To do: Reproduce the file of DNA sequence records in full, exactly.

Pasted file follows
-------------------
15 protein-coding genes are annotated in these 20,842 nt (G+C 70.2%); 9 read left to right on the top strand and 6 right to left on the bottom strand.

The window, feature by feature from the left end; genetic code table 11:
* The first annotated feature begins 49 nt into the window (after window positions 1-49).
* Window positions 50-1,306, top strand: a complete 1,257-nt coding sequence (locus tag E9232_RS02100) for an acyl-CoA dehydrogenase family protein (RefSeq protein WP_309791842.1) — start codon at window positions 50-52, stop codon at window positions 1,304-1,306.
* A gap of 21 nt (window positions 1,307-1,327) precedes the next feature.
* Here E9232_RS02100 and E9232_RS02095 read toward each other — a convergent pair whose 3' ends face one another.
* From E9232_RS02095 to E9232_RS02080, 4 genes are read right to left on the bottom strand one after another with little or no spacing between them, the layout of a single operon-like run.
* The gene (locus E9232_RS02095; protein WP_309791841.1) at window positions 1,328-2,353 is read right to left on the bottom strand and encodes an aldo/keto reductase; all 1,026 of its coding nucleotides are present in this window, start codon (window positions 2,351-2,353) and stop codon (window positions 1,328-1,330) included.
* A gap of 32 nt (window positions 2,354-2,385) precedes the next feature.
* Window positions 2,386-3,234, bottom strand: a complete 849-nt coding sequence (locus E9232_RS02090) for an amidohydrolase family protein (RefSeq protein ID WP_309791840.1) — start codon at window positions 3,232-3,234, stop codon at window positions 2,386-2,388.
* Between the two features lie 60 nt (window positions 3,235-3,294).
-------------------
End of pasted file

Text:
15 protein-coding genes are annotated in these 20,842 nt (G+C 70.2%); 9 read left to right on the top strand and 6 right to left on the bottom strand.

The window, feature by feature from the left end; genetic code table 11:
* The first annotated feature begins 49 nt into the window (after window positions 1-49).
* Window positions 50-1,306, top strand: a complete 1,257-nt coding sequence (locus tag E9232_RS02100) for an acyl-CoA dehydrogenase family protein (RefSeq protein WP_309791842.1) — start codon at window positions 50-52, stop codon at window positions 1,304-1,306.
* A gap of 21 nt (window positions 1,307-1,327) precedes the next feature.
* Here E9232_RS02100 and E9232_RS02095 read toward each other — a convergent pair whose 3' ends face one another.
* From E9232_RS02095 to E9232_RS02080, 4 genes are read right to left on the bottom strand one after another with little or no spacing between them, the layout of a single operon-like run.
* The gene (locus E9232_RS02095; protein WP_309791841.1) at window positions 1,328-2,353 is read right to left on the bottom strand and encodes an aldo/keto reductase; all 1,026 of its coding nucleotides are present in this window, start codon (window positions 2,351-2,353) and stop codon (window positions 1,328-1,330) included.
* A gap of 32 nt (window positions 2,354-2,385) precedes the next feature.
* Window positions 2,386-3,234, bottom strand: a complete 849-nt coding sequence (locus E9232_RS02090) for an amidohydrolase family protein (RefSeq protein ID WP_309791840.1) — start codon at window positions 3,232-3,234, stop codon at window positions 2,386-2,388.
* Between the two features lie 60 nt (window positions 3,235-3,294).